T Nation

Inverted Juggernaut Method Accessories + Tennis


#1

Hi Guys,

Primarily a tennis player, but love SBD. I’m a late novice/early intermediate as far as powerlifting goes (300/270/365 beltless @ bw 210).
I picked inverted TJM because, like 531, I can get through a workout fairly quickly (<30 min for just the main lifts) 3x/week, and I can go play my sport and live my life.

I lift first and don’t want to be too fatigued going in to tennis everyday. If I have 10-15 min at the end of each workout to work on accessories, which exercises would you pick? ab work? unweighted explosive work? agility drills? I do not feel comfortable with olympic lifts without a coach.

I also plan on adding pull ups 1-2x/week.

Thank you

Kyle


#2

I’m not 100% familiar with the Juggernaut method, but if you’re an athlete and have only 10-15 minutes for accessory work, you’ve got to dial in to really just one or two exercises that work whatever you specifically need to address. I’d probably go with something dumbbell-based, to at least somewhat manage the strength discrepancy tennis naturally creates.

I wouldn’t do explosive work or agility drills after lifting, because you’ll be fatigued and won’t get the most out of them. And I do suggest learning the olympic lifts, or at least some kind of clean. If you can teach yourself how to squat/deadlift, and have more than half a brain, you can teach yourself to clean well-enough to see results without getting injured.


#3

I can see what you’re saying about the explosive work. So if I did cleans, they’d be before the main workout also.
I do disagree with the agility drills though. It’s less about building strength (though strength is of course involved) and more about technique. I was thinking shuffling, back peddling, and a sprint, within maybe a 10-15 second time period. It’s more sport specific and doesn’t require the explosiveness of a box jump or a movement of that nature. Does this fall out of realm of accessory work? Regardless, I like to fit this between the weightroom and the courts.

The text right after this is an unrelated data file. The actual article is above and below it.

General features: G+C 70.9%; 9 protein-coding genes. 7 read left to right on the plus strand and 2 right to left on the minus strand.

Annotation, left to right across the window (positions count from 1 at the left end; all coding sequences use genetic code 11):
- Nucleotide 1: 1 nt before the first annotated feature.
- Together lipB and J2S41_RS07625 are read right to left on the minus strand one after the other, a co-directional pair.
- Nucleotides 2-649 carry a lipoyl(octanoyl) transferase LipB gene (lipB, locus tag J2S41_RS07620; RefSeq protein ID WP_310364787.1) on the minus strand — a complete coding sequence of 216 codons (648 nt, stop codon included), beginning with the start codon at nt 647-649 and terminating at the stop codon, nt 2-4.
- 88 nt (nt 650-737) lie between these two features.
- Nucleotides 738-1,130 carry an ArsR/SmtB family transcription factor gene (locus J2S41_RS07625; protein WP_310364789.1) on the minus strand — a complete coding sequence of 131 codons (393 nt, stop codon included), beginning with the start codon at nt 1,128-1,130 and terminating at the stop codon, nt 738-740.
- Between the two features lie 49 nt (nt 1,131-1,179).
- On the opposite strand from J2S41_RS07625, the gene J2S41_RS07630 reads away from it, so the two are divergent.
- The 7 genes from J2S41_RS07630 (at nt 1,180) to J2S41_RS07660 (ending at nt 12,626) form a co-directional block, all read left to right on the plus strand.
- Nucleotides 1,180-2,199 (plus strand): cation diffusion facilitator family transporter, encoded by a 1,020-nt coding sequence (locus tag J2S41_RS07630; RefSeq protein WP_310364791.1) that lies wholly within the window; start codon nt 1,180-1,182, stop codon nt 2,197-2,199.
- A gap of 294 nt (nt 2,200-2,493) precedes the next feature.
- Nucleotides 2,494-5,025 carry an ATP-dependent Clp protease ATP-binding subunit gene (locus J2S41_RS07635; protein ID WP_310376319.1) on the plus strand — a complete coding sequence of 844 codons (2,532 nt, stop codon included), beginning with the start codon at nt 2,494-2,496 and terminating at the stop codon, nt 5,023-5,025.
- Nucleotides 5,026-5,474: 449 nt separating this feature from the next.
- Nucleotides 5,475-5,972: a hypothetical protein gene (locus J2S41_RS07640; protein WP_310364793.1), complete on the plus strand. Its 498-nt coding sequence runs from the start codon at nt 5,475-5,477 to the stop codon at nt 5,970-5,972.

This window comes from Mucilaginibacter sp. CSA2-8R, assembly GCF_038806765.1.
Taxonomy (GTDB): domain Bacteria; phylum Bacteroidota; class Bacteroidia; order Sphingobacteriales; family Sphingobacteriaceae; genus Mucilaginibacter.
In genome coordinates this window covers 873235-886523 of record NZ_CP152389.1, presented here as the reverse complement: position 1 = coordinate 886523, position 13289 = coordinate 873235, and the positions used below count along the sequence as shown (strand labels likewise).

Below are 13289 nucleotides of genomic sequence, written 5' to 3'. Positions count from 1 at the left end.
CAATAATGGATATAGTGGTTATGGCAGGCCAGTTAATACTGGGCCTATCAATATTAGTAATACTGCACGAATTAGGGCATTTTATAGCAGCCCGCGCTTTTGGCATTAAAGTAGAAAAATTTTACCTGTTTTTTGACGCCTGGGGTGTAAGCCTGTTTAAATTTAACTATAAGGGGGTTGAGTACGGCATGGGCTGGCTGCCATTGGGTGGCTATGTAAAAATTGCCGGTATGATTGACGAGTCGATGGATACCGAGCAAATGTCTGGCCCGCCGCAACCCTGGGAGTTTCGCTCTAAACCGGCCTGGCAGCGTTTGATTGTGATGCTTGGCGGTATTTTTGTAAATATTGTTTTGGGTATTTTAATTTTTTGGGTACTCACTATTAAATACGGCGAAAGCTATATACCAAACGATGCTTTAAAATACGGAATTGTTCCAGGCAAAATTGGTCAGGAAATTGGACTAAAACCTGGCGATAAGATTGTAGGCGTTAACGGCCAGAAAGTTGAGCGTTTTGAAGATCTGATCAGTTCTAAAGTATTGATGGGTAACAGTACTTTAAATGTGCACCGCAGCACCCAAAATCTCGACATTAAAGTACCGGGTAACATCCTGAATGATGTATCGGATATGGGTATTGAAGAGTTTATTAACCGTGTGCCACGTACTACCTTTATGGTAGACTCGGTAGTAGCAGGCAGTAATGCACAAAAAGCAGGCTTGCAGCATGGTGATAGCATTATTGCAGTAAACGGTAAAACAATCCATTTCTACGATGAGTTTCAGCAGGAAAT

#4

The Juggernaut Method 2.0 book shows you how to incorporate Olympic lifts, and jumps, and conditioning and sports specific work (not all at once)


#5

Yes I read that. I’m not comfortable with Olympic lifts. I see the conditioning and that’s not my concern (or what I’m asking). I do like jumps, but I’m asking the forum, do you think these jumps is the most optimal way to spend my 15 minutes, specifically for tennis?

What are the most effective accessories? I know a lot about tennis, and what is involved, and I like to think I know a good amount on weight training, but not as much as other people here (my numbers could probably be easily attained in a year or so for many people, but it took me probably at least 3 years to achieve those numbers).

A lot of the work outlined in his book is geared to more contact/physical sports, and I understand how to train for those. Unfortunately, that’s not what I’m training for. Something worth noting is I’m not competing in any tournaments, and I don’t intend to anytime soon. I’m simply competing with friends. So the whole year is in season to me.


#6

Gear your assistance work to what helps you hit the ball harder.

I’d do stuff like quarter squat jumps, lat work, flies (normal and reverse), hip thrusts, lateral lunges, trunk rotations/anti-rotations.

Then whatever you need to balance things out (there is usually lots of internal shoulder rotation going on with tennis, so I’d sort that out)


#7

Follow this guys example…
https://forums.t-nation.com/t/in-season-training-results/?source_topic_id=214272


#8

Look into trying the high pull before you completely give up on the oly lifts. If you are dead set on not doing them, you could always fill up those 15 minutes throughout the workout with contrast style training. Box jumps after squats, broad jumps after deadlifts, medicine ball throws or plyo pushups after bench, etc. I can’t recommend doing oly lifts or variations throughout the whole workout, but myself personally, i’m not firing on all cylinders with my jumps/throws up until right around the top work set. Ideally, you wouldn’t want to be explosive only in the beginning of a match, so why limit your explosive training only to the beginning of your workout. Once I peak and output decreases I call it good, wherever it may be in my workout.